|Source:||GIZMODO||(Thanks to Barry Kane)|
Remote AB Switches
ABX-1 switches are often used at remote transmitter sites to convert from old, outdated and unsupported controllers to the new modern Prism-IPX ipBSC base station controllers. Remotely switch to new controllers with GUI commands.
ABX-3 switches are widely used for enabling or disabling remote equipment and switching I/O connections between redundant messaging systems.
Prism-IPX Systems LLC.
11175 Cicero Dr., Alpharetta, GA 30022
Congressional Champion of Amateur Radio Greg Walden, W7EQI, Announces Retirement
One of amateur radio’s strongest supporters in the US House of Representatives, Oregon Republican Greg Walden, W7EQI — the top Republican on the powerful House Energy and Commerce Committee — said this week that he won't be seeking another term in 2020. Walden, 62, who will have served for 22 years the US House at the end of his current term, championed the Amateur Radio Parity Act as the chair of the Subcommittee on Communications and Technology. He went on to chair the US House Energy and Commerce Committee in the 115th Congress, and has served as the panel’s ranking member since the Democratic Party gained control of the House.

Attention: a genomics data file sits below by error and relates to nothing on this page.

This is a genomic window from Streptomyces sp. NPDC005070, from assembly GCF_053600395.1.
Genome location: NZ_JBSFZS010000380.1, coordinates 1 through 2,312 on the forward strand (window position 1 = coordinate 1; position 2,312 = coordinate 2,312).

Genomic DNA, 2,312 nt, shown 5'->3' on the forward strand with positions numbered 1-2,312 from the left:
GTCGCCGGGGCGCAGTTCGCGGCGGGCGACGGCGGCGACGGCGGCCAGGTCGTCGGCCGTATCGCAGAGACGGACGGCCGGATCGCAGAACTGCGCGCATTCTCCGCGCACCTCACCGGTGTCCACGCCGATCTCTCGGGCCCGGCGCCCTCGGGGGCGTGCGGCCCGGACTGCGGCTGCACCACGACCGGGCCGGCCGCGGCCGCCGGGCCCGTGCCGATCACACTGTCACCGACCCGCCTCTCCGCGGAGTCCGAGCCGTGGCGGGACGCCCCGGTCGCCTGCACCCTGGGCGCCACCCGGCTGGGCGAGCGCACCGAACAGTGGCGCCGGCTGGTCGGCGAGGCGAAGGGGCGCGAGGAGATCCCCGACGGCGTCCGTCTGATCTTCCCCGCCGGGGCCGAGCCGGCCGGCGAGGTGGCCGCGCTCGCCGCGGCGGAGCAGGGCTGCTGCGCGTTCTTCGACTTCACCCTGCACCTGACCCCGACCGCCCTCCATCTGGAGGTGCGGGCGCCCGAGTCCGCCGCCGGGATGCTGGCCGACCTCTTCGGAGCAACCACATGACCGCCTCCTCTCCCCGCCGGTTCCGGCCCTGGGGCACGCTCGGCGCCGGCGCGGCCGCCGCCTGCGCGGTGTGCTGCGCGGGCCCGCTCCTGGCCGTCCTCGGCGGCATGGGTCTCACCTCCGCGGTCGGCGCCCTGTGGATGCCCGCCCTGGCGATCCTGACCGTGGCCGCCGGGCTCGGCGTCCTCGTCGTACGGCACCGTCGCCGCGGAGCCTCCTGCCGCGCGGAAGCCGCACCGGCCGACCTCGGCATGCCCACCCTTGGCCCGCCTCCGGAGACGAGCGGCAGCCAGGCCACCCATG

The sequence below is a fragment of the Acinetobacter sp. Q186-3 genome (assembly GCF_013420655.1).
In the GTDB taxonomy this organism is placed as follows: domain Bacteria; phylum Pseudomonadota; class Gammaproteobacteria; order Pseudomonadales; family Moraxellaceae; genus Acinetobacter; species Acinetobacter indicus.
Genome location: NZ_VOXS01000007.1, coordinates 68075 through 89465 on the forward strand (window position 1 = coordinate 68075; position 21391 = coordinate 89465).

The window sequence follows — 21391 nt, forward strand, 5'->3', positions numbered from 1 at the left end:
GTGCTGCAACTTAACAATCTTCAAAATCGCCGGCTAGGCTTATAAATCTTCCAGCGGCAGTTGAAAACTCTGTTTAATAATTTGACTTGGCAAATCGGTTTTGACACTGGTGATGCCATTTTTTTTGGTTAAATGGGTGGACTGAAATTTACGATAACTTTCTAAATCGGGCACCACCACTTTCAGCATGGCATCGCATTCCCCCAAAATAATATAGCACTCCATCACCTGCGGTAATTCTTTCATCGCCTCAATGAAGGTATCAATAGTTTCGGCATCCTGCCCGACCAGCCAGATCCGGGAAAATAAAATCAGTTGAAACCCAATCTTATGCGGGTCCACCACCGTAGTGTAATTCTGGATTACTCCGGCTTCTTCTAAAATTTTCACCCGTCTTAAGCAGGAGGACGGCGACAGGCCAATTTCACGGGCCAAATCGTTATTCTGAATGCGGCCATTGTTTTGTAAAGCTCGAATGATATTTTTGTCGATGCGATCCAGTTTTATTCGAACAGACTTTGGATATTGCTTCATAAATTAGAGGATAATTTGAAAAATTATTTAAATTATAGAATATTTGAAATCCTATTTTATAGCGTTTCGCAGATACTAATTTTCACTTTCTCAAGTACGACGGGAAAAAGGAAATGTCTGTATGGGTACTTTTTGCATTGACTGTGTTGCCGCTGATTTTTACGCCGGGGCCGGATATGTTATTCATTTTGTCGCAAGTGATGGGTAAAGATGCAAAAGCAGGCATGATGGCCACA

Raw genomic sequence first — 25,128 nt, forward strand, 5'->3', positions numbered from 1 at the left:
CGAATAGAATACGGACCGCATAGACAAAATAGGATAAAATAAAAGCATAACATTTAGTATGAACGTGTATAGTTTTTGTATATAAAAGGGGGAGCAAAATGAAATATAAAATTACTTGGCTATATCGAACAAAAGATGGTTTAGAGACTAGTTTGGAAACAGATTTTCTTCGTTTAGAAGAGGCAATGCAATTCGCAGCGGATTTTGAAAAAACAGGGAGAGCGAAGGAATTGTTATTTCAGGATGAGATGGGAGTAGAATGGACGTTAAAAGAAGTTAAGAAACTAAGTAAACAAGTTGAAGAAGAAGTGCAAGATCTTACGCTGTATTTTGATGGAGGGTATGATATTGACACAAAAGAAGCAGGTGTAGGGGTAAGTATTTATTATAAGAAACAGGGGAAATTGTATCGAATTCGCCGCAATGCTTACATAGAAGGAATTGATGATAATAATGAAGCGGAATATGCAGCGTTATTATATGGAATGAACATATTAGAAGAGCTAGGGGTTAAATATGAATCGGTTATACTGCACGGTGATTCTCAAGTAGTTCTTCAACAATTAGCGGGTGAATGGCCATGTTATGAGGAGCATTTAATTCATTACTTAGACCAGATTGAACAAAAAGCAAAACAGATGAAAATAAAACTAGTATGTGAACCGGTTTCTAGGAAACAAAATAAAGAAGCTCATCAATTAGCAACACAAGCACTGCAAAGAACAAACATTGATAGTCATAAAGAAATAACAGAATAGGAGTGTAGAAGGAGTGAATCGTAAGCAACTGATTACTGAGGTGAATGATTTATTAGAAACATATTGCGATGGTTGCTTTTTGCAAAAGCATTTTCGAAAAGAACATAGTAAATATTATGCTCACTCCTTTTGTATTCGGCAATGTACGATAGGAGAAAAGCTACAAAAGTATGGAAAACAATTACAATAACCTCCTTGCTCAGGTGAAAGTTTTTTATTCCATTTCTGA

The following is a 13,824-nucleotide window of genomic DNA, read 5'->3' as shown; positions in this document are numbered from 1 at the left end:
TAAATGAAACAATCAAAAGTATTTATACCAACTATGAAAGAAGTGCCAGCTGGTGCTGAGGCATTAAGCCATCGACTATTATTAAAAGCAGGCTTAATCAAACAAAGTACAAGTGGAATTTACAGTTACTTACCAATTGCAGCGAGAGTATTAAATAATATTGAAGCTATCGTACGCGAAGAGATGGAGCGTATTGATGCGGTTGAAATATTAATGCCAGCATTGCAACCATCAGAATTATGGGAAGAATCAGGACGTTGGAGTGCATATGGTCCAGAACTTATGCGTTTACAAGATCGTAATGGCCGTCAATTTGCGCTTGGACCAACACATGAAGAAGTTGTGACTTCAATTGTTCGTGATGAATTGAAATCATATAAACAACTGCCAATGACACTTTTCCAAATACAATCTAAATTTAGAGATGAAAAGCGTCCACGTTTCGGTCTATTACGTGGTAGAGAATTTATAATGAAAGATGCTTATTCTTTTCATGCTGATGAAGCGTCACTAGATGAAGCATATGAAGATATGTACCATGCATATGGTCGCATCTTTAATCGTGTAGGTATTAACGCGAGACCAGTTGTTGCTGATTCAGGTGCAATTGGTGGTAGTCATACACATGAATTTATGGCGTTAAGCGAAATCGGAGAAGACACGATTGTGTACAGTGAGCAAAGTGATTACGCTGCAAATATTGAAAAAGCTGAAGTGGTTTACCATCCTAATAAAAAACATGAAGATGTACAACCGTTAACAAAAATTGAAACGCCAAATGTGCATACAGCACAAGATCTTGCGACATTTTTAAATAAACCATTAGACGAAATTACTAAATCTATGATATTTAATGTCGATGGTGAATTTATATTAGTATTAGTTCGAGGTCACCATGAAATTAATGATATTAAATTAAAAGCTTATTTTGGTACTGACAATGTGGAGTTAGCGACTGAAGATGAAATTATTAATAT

“I will close the public service chapter of my life, thankful for the friends I’ve made and the successful work we’ve done together,” Walden said in a statement.
In 2014, The ARRL Board of Directors voted to confer the first Barry Goldwater, K7UGA, Achievement Award “in recognition of many years of exceptional contributions to the strength and vitality of the Amateur Radio Service in the United States.”